Links for 3/13/2021

Being productive, teaching math, NASA wasting money, and 2020 election demographics...

Links

  • What I worked on (Paul Graham) Paul Graham is someone who I would say has good ‘taste’. In his case it was a taste for successful business ideas and technology. His success is probably partly luck but also some sort intuitive sense of what choices and paths will be maximally productive. It appears to be an underrated aspect of fruitful intellectual endeavor as well. Some people seem to have a knack for asking good questions and generate more useful avenues of research and ideas than they have the time to pursue. Robin Hanson is this kind of person. I read a book a few years ago (Inadequate Equilibria) that asks, “When should you think that you may be able to do something unusually well?” and I think it’s probably approaching this same idea from a slightly different direction. What is out there in the world that you have a pretty good shot at meaningfully improving based on your own skills and the different incentives you face compared to other people interested in the same thing? But it’s not just specific skills and differing incentives. There are probably general skills around framing problems and rigorously working out the implications of competing theories so that inconsistencies and contradictions become apparent. This blog post gets at one way to frame your own knowledge in order to generate useful questions. Scott Alexander appears to be good at holding up theories against some phenomenon of interest and generating useful questions based on the results. This blog post, specifically the end, is a good example.

  • A mathematician’s lament (Paul Lockhart) Mathematician decries the state of mathematics teaching in primary school. For some reason, people who have devoted their lives to mathematics are surprised that math isn’t taught in ways that cultivate the wonder they felt as children at being exposed to math. They blame the method of teaching, but I suspect the problem is mostly the students. Not very many will love math even under the best circumstances, and you still have to teach them anyway. Still good.

  • Another take on the worthlessness of modern poetry (Scholar’s Stage) Link to related links linked to previously. Also somewhat related.

  • SLS: is cancellation too good? (Casey Handmer) I don’t have much interest in NASA or know much about the Space Launch System, but I enjoyed the strongly worded indictment of mismanagement, bureaucratic sclerosis, and waste at both NASA and Boeing.

  • Dumb and dumber: when neocons and Obama liberals agree (David Goldman) Article from eight years ago on U.S. intervention in Egypt, Syria, and Libya.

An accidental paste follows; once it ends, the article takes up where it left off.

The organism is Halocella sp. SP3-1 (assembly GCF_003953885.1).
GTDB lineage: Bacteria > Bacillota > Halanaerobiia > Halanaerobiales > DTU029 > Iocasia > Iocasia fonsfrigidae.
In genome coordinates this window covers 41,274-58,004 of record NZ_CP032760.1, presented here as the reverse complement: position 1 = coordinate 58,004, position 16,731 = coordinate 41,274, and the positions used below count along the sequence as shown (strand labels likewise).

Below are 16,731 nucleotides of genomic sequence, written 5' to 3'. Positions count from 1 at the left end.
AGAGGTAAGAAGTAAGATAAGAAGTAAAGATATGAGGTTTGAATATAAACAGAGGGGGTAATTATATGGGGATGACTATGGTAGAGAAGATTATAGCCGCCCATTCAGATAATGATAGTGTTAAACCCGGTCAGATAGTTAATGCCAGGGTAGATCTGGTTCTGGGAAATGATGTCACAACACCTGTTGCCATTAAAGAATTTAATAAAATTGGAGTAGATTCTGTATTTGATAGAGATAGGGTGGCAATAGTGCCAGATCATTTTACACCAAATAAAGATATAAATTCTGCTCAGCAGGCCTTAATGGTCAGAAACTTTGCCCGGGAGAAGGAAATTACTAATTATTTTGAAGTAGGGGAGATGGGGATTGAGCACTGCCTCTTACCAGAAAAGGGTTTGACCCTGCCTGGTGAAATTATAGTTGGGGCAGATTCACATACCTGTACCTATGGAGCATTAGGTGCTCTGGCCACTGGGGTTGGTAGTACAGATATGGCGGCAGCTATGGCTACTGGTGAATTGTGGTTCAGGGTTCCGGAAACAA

• Interesting analysis of the 2020 election (David Shor) There was more support for Trump among African Americans and Hispanics in 2020 than in 2016: “At the subgroup level, Democrats gained somewhere between half a percent to one percent among non-college whites and roughly 7 percent among white college graduates (which is kind of crazy). Our support among African Americans declined by something like one to 2 percent. And then Hispanic support dropped by 8 to 9 percent. The jury is still out on Asian Americans. We’re waiting on data from California before we say anything. But there’s evidence that there was something like a 5 percent decline in Asian American support for Democrats, likely with a lot of variance among subgroups.”

  • Fussell on muscle (Sam Fussell) Paul Fussell, Princeton English professor, wrote Class: A Guide Through the American Status System that I linked to the other week. But did you know his son became a professional bodybuilder and chronicled his unlikely journey in the aptly titled Muscle: Confessions of an Unlikely Bodybuilder? Link is to an interview following up with Sam Fussell twenty years after publication of his book.

  • The Last Days of Target (Joe Castaldo, Canadian Business) The untold tale of Target Canada’s difficult birth, tough life and brutal death.

  • The University of California and The SAT: Speaking the Truth? (Andrew Conway, Psychology Today) Is the SAT biased and does it reduce diversity at college campuses?

  • ‘You’ve Got Mail’ as lens into 90s politics (Jacobin) From the article: The politically complacent ’90s produced a surprisingly large number of mainstream American rom-coms about fighting the Man. You’ve Got Mail gave us a new fantasy, fully neoliberalized: What if the Man is Mr. Right?

Books I’m Reading:

  • The Life of Samuel Johnson (James Boswell) I have seen this recommended or referenced in various places over the years. Wikipedia says many claim it as the greatest biography ever written in the English language. Also, from Wikipedia, one reviewer describes the author, James Boswell, as “Servile and impertinent, shallow and pedantic, a bigot and a sot, bloated with family pride, and eternally blustering about the dignity of a born gentleman, yet stooping to be a talebearer, an eavesdropper, a common butt in the taverns of London[;] ... such was this man, and such he was content and proud to be.” But also that “Boswell is the first of biographers. He has no second. He has distanced all his competitors so decidedly that it is not worth while to place them.”

  • The Captive Mind (Czeslaw Milosz) From the Amazon description: The best known prose work by the winner of the 1980 Nobel Prize for Literature examines the moral and intellectual conflicts faced by men and women living under totalitarianism of the left or right.